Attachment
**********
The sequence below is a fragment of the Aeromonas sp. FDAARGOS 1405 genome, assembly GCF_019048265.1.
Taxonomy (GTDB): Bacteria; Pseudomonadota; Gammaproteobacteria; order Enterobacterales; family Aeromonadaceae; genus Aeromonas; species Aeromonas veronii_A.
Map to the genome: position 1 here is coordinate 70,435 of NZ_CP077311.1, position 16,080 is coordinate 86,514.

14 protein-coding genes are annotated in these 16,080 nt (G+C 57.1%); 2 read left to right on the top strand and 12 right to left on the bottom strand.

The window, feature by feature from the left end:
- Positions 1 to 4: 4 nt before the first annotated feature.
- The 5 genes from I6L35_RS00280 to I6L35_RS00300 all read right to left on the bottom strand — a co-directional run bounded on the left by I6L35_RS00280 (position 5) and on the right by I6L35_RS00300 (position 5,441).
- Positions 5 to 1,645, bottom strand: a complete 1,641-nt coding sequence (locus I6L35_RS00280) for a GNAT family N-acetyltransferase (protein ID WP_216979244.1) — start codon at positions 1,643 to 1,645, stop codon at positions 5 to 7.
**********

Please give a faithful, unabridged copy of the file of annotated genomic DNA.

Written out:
The sequence below is a fragment of the Aeromonas sp. FDAARGOS 1405 genome, assembly GCF_019048265.1.
Taxonomy (GTDB): Bacteria; Pseudomonadota; Gammaproteobacteria; order Enterobacterales; family Aeromonadaceae; genus Aeromonas; species Aeromonas veronii_A.
Map to the genome: position 1 here is coordinate 70,435 of NZ_CP077311.1, position 16,080 is coordinate 86,514.

14 protein-coding genes are annotated in these 16,080 nt (G+C 57.1%); 2 read left to right on the top strand and 12 right to left on the bottom strand.

The window, feature by feature from the left end:
- Positions 1 to 4: 4 nt before the first annotated feature.
- The 5 genes from I6L35_RS00280 to I6L35_RS00300 all read right to left on the bottom strand — a co-directional run bounded on the left by I6L35_RS00280 (position 5) and on the right by I6L35_RS00300 (position 5,441).
- Positions 5 to 1,645, bottom strand: a complete 1,641-nt coding sequence (locus I6L35_RS00280) for a GNAT family N-acetyltransferase (protein ID WP_216979244.1) — start codon at positions 1,643 to 1,645, stop codon at positions 5 to 7.